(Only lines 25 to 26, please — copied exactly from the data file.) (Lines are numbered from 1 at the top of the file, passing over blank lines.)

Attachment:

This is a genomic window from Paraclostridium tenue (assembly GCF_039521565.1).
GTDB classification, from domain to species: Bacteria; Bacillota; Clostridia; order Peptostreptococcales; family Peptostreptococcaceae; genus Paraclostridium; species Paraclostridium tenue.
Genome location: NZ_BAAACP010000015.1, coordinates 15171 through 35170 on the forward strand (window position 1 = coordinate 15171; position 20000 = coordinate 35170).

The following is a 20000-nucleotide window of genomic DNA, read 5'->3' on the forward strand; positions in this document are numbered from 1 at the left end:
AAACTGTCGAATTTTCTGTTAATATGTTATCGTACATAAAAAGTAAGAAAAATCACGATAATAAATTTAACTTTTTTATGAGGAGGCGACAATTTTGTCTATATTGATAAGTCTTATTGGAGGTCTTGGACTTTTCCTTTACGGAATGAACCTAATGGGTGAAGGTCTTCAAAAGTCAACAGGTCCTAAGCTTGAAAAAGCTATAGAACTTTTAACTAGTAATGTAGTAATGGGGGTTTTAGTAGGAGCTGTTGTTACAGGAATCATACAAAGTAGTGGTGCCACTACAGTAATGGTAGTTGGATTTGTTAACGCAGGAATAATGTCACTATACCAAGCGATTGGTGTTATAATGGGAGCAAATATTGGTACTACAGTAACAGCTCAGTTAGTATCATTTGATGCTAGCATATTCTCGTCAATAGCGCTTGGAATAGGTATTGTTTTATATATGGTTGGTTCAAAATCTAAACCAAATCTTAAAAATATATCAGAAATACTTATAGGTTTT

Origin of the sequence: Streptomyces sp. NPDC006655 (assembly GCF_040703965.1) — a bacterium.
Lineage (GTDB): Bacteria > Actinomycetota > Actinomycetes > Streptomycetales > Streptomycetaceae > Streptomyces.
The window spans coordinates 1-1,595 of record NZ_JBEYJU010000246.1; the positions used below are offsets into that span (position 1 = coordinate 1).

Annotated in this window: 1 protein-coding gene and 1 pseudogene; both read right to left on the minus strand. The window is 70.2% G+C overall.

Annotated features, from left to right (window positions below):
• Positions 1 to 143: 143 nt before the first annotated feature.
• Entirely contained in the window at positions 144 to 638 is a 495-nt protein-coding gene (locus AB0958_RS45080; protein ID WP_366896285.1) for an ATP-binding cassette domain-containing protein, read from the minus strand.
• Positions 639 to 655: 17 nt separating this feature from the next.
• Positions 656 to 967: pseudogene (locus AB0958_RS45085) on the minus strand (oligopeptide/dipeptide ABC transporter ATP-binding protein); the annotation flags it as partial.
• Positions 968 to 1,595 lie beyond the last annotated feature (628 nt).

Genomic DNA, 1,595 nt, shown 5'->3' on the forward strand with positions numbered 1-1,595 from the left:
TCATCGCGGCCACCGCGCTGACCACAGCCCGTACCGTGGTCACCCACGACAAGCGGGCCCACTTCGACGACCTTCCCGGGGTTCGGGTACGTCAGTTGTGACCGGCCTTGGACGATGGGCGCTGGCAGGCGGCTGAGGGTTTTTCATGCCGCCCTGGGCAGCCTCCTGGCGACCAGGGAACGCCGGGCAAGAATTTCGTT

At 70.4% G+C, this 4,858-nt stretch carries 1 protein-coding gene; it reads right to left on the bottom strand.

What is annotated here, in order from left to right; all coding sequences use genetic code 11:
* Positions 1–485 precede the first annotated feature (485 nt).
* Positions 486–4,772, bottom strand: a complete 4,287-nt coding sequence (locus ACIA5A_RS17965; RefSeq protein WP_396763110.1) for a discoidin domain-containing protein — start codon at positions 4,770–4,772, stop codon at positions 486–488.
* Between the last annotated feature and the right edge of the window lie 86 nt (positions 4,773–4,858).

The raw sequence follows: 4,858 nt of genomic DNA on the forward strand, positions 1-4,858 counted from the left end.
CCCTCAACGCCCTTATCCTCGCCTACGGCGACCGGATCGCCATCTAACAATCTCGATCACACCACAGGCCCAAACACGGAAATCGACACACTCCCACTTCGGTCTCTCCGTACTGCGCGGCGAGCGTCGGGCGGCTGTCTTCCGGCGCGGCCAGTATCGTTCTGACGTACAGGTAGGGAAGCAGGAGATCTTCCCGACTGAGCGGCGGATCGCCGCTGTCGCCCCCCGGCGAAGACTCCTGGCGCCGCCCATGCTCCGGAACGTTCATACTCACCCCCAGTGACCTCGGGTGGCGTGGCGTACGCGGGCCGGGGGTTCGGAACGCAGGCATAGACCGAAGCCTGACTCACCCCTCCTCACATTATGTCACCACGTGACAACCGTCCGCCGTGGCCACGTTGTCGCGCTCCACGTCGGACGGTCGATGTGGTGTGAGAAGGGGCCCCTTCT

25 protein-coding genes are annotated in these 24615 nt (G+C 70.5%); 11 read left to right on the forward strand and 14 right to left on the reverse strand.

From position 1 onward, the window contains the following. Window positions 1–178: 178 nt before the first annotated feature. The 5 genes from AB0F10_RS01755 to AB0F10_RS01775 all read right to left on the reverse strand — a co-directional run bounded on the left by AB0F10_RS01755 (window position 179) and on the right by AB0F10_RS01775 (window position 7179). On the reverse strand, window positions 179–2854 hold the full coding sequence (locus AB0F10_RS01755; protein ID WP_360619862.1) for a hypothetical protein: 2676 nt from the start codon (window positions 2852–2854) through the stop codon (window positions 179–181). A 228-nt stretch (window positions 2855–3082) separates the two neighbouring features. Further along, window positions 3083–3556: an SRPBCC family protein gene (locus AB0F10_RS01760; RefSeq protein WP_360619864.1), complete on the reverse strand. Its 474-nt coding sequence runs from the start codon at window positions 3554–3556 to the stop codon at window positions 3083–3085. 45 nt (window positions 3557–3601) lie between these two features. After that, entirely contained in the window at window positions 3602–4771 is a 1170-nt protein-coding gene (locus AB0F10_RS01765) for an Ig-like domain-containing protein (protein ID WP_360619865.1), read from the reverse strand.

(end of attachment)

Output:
25 protein-coding genes are annotated in these 24615 nt (G+C 70.5%); 11 read left to right on the forward strand and 14 right to left on the reverse strand.

From position 1 onward, the window contains the following. Window positions 1–178: 178 nt before the first annotated feature. The 5 genes from AB0F10_RS01755 to AB0F10_RS01775 all read right to left on the reverse strand — a co-directional run bounded on the left by AB0F10_RS01755 (window position 179) and on the right by AB0F10_RS01775 (window position 7179). On the reverse strand, window positions 179–2854 hold the full coding sequence (locus AB0F10_RS01755; protein ID WP_360619862.1) for a hypothetical protein: 2676 nt from the start codon (window positions 2852–2854) through the stop codon (window positions 179–181). A 228-nt stretch (window positions 2855–3082) separates the two neighbouring features. Further along, window positions 3083–3556: an SRPBCC family protein gene (locus AB0F10_RS01760; RefSeq protein WP_360619864.1), complete on the reverse strand. Its 474-nt coding sequence runs from the start codon at window positions 3554–3556 to the stop codon at window positions 3083–3085. 45 nt (window positions 3557–3601) lie between these two features. After that, entirely contained in the window at window positions 3602–4771 is a 1170-nt protein-coding gene (locus AB0F10_RS01765) for an Ig-like domain-containing protein (protein ID WP_360619865.1), read from the reverse strand.